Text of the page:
Clearly, the closer Lester comes to becoming a free agent, the chances that he will test the open market increase, but there still is a window for the Sox to conduct substantive negotiations before the start of the free-agency period.

Assuming that he is not signed before then, Lester will become a free agent at 9 a.m. on the day after the last game of the World Series. A “quiet period” follows, in which the Sox hold exclusive negotiating rights, but other teams can discuss their interest in him.

During the “quiet period,” the Sox can make Lester a one-year qualifying offer, equal to the average salary of the highest-paid 125 players in the game. Last year that figure was more than $14 million. Lester would then have seven days to accept or decline the offer; if he declines it, the Sox would receive a first-round sandwich pick as compensation, while the club signing him would sacrifice a first-round pick.

Lester: 'No bad feelings' in contract talks

July, 17, 2014
Jul 17
9:25
PM ET
BOSTON -- Despite the All-Star break offering an opportunity for the Boston Red Sox and pitcher Jon Lester to make progress on a contract extension, Lester said Thursday night that general manager Ben Cherington didn't contact him at any point during the break.

Speaking at his third annual "NVRQT Night," Lester said the lack of recent talks hasn't been a disappointment for him.

"There are no bad feelings on either side," Lester said. "I think everybody is in a good place and we both have the understanding that we're good with where we're at. We're focused on the season and getting back to the top."

A free agent at the end of the year, Lester is 9-7 with a 2.65 ERA in 19 starts this season. He pitched an inning for the American League in Tuesday night's All-Star Game, allowing two runs on three hits.

"NVRQT" (short for "never quit") is a partnership between the Pediatric Cancer Research Foundation and Lester, who was diagnosed with lymphoma at the age of 22 and overcame the disease to return to the majors a year later. The campaign was formed to raise awareness and money for children's cancer research.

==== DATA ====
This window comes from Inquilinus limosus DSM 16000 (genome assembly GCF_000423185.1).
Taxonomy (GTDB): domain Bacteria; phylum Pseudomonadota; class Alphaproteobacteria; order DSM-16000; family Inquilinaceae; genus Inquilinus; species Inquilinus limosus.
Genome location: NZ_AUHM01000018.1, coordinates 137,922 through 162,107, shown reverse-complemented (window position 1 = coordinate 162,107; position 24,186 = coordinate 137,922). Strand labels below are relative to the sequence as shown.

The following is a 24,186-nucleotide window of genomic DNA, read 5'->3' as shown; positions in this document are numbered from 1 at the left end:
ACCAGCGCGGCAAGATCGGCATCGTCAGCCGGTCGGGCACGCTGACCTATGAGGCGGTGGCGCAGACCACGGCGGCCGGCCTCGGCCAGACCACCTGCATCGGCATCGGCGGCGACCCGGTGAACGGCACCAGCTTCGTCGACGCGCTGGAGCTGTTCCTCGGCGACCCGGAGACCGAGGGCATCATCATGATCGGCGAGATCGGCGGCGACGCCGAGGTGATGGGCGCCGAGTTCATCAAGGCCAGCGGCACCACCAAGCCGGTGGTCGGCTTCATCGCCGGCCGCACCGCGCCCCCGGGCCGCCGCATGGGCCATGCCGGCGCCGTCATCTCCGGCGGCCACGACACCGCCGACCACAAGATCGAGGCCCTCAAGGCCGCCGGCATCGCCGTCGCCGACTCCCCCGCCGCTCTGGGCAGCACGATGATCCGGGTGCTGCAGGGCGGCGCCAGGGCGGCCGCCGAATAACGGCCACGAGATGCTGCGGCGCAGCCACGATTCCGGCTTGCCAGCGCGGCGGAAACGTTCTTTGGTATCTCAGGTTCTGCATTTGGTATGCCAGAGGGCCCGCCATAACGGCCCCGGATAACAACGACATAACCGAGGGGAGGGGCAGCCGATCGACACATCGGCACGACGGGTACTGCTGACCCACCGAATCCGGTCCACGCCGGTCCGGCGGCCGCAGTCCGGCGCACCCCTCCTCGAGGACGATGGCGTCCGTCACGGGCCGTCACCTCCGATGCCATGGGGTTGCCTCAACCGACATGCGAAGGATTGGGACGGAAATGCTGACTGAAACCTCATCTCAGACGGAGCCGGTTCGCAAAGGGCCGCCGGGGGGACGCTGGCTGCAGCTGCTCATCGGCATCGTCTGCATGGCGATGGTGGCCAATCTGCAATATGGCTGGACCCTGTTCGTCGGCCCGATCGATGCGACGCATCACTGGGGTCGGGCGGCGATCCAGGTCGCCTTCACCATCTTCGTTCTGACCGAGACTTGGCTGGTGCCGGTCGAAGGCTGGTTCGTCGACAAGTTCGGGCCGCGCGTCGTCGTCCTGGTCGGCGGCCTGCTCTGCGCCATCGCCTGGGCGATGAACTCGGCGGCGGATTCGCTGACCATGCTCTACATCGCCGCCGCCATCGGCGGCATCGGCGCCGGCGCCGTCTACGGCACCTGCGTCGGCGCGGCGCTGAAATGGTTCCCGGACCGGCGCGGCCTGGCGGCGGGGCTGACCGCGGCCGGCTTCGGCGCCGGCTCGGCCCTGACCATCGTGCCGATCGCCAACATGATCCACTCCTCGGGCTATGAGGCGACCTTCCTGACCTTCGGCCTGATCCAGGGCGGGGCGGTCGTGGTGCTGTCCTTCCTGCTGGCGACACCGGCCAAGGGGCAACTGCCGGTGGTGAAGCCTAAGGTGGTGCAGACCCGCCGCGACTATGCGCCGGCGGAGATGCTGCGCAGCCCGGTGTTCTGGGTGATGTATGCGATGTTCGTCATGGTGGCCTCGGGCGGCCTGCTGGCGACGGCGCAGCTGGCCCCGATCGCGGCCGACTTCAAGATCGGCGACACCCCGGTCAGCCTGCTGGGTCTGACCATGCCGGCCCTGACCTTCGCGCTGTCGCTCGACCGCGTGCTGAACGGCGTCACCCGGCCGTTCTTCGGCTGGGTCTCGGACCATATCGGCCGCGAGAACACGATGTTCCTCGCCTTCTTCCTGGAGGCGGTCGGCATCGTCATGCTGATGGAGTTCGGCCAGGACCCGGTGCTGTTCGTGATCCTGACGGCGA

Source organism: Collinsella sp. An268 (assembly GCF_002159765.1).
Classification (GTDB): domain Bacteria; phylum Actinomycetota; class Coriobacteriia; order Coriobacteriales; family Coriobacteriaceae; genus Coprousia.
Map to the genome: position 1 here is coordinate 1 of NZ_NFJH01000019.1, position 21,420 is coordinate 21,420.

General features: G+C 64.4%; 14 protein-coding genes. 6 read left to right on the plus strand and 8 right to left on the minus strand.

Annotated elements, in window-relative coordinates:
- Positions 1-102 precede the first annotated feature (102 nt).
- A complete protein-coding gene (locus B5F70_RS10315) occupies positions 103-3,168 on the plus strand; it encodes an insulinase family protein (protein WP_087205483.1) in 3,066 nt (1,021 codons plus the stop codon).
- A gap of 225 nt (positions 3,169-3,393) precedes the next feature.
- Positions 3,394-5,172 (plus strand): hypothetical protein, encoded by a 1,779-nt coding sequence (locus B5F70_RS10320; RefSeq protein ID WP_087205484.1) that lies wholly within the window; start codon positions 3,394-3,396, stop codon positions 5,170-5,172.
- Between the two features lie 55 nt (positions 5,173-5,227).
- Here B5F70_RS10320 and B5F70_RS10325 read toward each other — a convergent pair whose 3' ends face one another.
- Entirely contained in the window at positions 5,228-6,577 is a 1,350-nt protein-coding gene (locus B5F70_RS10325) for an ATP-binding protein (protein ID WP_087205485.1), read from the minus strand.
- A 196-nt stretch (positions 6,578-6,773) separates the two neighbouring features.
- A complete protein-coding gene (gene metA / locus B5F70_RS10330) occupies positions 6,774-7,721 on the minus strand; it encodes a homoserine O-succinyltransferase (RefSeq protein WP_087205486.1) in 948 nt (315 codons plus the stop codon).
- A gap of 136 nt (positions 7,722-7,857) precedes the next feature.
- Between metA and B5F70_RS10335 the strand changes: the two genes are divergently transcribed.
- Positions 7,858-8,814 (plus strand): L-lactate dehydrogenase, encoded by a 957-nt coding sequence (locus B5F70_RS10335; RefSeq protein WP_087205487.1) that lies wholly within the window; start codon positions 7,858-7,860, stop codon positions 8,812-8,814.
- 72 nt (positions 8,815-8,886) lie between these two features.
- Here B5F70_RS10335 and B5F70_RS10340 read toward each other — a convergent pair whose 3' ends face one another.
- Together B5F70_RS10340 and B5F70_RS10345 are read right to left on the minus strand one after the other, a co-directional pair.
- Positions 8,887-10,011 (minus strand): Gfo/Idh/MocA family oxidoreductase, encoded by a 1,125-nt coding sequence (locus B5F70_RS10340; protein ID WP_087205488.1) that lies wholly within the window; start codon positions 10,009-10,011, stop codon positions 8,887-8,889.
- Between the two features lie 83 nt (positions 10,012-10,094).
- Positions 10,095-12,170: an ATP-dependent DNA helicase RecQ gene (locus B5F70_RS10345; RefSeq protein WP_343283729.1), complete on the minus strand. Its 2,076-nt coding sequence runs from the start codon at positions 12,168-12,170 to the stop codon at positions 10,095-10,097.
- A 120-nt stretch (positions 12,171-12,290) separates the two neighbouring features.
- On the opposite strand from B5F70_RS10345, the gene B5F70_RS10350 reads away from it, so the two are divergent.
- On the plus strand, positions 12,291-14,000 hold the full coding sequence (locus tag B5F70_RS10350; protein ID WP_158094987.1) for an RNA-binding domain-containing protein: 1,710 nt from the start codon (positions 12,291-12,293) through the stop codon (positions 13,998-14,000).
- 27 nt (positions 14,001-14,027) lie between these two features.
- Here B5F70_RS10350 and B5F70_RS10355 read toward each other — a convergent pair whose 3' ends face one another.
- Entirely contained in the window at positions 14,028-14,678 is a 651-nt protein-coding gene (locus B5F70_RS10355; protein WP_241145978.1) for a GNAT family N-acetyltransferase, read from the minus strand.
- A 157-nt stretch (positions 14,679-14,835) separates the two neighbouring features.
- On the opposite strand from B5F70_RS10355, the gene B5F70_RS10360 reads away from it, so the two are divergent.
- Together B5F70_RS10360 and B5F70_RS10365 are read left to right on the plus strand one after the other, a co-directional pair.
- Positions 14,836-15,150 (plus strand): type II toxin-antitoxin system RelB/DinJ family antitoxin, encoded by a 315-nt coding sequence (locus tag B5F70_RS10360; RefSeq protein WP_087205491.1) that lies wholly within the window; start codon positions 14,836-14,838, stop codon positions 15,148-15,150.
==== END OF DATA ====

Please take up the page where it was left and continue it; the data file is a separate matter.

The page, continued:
Held at the House of Blues in Boston, "NVRQT Night" attracted many familiar faces on Thursday, including many of Lester's teammates, New England Patriots players Julian Edelman and Dominique Easley, and other local celebrities and media personalities.

The festivities consisted of a "3 Up, 3 Down" Hollywood Squares-style game featuring Lester and his wife, Farrah, as contestants, as well as a live silent auction.

"This is a good way to cap [the break] off," Lester said. "Hopefully we'll have a good night tonight and a good second half after this."

Lester knocked around in lone inning

July, 15, 2014
Jul 15
10:45
PM ET
Jon Lester was handed a 3-0 lead when he took the mound at the All-Star Game, but allowed two runs to the National League on a trio of loud hits.

[+] EnlargeLester
Elsa/Getty ImagesJon Lester gave up two runs on three straight hits.
After Felix Hernandez blanked the NL in the top of the first and Derek Jeter sparked a three-run rally for the AL in the bottom of the inning, Lester was called upon by Red Sox (and AL) manager John Farrell in the top of the second.

Lester got Giancarlo Stanton on a pop-up to second to start the inning, but then gave up a single to Aramis Ramirez. Chase Utley followed with a double high off the wall in right to score Ramirez, and Jonathan Lucroy knocked in Utley with a hard double to left.